Anna Griffin

{Excerpted from speech given at Southern Lady Magazineís "Southern Lady Celebration"}

The thing all of my designs have in common is...well, a layer of dust—I take old things and reinterpret them for today. Itís like repurposing, only with ideas.

I love old things, the older the better. My friends say I like how things look through 3 panes of dirty glass.

Hell, even my ex-husband was an antique—he was 20 years older than me!

Whether I am designing an invitation or a tote bag, I am always inspired by the past in general. But it is my past, in particular my relationship with my mother and grandmother, that really helped inform my design aesthetic and just generally make me the person I am today.

So, to tell you about how my business started, we have to go much further back than my design school graduation and tenure at Vera Wang, much further back, to two houses in a tiny town called Marshville, NC, that were separated by 4 feet and a tall row of boxwoods. One house was my great grandmotherís (this was the one I grew up in). The other was my grandmotherís, where I unofficially Ďstudiedí the art of being a proper Southern lady.

You know how little kids muse about what theyíll be when they grow up? Fireman...ballerina...what did you want to be—just shout them out—[pause for responses] well, I knew what I wanted to be—an entrepreneur (yeah, try explaining that one to your third grade class!). What I spent my time contemplating was what kind of business I would start. Itís only natural, considering my family tree abounded with entrepreneurs...well, entrepreneurs and artists (which answers in part how I came to this "kind" of business). I grew up in a very visual world, my mother was an artist and my aunt is an artist and both of my grandparents majored in art. I was always encouraged to notice my surroundings in a way that most people did not. I see the details first.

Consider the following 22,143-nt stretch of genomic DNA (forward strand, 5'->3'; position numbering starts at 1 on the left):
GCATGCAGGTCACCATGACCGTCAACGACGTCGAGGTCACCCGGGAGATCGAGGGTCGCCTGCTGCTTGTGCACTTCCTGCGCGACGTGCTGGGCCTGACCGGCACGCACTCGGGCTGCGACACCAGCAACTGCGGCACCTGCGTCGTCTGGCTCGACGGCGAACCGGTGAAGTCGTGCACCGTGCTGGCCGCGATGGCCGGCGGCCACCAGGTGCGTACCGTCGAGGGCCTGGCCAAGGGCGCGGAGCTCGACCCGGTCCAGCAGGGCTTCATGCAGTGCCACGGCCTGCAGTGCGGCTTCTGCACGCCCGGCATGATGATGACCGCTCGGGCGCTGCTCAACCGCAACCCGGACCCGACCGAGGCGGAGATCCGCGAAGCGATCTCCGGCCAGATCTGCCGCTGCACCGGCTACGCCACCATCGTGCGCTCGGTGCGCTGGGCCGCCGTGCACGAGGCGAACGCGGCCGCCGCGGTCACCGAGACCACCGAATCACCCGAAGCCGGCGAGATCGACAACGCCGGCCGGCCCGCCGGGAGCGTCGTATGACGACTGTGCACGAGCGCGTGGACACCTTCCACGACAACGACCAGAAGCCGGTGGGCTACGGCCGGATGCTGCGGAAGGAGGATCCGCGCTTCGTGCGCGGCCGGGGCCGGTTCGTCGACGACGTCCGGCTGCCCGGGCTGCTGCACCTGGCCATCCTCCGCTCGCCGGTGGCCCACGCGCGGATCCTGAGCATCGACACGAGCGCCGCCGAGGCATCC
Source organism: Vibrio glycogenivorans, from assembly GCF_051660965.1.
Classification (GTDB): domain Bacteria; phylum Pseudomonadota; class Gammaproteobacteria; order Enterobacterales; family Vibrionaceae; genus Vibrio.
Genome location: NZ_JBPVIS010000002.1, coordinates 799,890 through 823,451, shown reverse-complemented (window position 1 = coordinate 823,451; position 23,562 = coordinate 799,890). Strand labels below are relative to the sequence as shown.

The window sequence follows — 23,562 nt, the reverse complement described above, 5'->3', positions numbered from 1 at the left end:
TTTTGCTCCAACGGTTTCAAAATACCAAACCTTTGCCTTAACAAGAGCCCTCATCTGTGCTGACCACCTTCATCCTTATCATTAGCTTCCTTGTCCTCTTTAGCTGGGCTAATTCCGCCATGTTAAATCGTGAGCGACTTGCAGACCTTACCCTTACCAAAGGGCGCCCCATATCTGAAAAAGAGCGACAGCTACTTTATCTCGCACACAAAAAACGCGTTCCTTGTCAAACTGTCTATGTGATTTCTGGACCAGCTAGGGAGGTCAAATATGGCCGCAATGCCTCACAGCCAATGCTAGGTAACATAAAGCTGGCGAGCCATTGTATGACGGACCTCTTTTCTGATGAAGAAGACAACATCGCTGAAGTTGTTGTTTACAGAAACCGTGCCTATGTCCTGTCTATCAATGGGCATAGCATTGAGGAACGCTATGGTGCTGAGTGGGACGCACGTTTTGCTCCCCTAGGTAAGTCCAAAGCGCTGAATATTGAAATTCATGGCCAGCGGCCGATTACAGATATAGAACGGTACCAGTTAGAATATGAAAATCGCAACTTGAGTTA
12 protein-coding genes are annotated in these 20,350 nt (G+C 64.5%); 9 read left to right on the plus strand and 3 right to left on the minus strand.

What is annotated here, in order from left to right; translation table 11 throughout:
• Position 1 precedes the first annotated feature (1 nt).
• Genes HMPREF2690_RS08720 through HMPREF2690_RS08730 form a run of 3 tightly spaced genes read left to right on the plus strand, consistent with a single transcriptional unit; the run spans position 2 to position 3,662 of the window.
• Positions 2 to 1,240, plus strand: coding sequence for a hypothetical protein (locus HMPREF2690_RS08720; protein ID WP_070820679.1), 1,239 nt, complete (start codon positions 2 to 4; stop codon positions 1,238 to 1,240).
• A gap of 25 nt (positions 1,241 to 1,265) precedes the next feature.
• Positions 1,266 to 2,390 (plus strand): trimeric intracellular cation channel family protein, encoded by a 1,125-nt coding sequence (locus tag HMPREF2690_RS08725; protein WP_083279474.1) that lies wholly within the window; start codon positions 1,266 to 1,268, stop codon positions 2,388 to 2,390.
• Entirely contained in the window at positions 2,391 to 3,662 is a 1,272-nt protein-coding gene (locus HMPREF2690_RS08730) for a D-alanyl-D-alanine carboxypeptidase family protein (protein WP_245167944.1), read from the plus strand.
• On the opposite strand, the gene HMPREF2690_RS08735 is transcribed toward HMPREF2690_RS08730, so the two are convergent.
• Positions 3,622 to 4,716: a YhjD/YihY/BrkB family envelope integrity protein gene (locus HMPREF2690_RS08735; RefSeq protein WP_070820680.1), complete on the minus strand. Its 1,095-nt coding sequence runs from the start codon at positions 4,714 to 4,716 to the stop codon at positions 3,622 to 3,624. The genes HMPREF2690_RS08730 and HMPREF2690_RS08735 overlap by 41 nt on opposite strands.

Growing up in my Great Grandmotherís house, surrounded byall of her things that had been passed down to my father, helped form my love of antiques and collecting. I really appreciated how every little thing had a story behind it. It seemed unnatural visiting friendsí houses that lacked the history so imbued in mine. Even as an adult, I find immense comfort in surrounding myself with things that have tales to tell—this has definitely carried over into my business. After I started my company, I kept thinking about the beautiful blue toile curtains that hung so regally in my grandfatherís room and was ultimately inspired to create some of my first notecards. When the cards became best sellers, I felt such a sense of pride—like I was paying homage to my roots. Much to my surprise, Scalamondrie had reprinted the antique pattern, so now I have new curtains that hang in a guestroom of my house, reminding me each time I pass them of the best seller my grandparents helped me create.